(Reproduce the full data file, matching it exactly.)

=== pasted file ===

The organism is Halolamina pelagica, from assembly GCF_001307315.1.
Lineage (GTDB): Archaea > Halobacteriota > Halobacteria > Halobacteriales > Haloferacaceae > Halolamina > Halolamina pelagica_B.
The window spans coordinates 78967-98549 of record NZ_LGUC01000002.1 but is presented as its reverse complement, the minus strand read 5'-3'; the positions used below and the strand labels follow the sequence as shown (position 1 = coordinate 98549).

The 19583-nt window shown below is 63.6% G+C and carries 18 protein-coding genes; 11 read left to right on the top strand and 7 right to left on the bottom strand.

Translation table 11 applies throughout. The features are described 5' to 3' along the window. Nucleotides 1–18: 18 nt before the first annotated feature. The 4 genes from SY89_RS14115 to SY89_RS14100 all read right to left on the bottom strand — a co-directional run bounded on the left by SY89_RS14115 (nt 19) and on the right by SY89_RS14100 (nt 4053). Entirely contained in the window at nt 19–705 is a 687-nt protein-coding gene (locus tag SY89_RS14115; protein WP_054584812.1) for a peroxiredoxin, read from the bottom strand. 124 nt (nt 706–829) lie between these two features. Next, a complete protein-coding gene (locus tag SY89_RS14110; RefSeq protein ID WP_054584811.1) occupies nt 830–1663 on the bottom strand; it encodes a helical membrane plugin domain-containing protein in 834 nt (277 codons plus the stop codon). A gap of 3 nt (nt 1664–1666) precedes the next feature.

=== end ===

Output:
The organism is Halolamina pelagica, from assembly GCF_001307315.1.
Lineage (GTDB): Archaea > Halobacteriota > Halobacteria > Halobacteriales > Haloferacaceae > Halolamina > Halolamina pelagica_B.
The window spans coordinates 78967-98549 of record NZ_LGUC01000002.1 but is presented as its reverse complement, the minus strand read 5'-3'; the positions used below and the strand labels follow the sequence as shown (position 1 = coordinate 98549).

The 19583-nt window shown below is 63.6% G+C and carries 18 protein-coding genes; 11 read left to right on the top strand and 7 right to left on the bottom strand.

Translation table 11 applies throughout. The features are described 5' to 3' along the window. Nucleotides 1–18: 18 nt before the first annotated feature. The 4 genes from SY89_RS14115 to SY89_RS14100 all read right to left on the bottom strand — a co-directional run bounded on the left by SY89_RS14115 (nt 19) and on the right by SY89_RS14100 (nt 4053). Entirely contained in the window at nt 19–705 is a 687-nt protein-coding gene (locus tag SY89_RS14115; protein WP_054584812.1) for a peroxiredoxin, read from the bottom strand. 124 nt (nt 706–829) lie between these two features. Next, a complete protein-coding gene (locus tag SY89_RS14110; RefSeq protein ID WP_054584811.1) occupies nt 830–1663 on the bottom strand; it encodes a helical membrane plugin domain-containing protein in 834 nt (277 codons plus the stop codon). A gap of 3 nt (nt 1664–1666) precedes the next feature.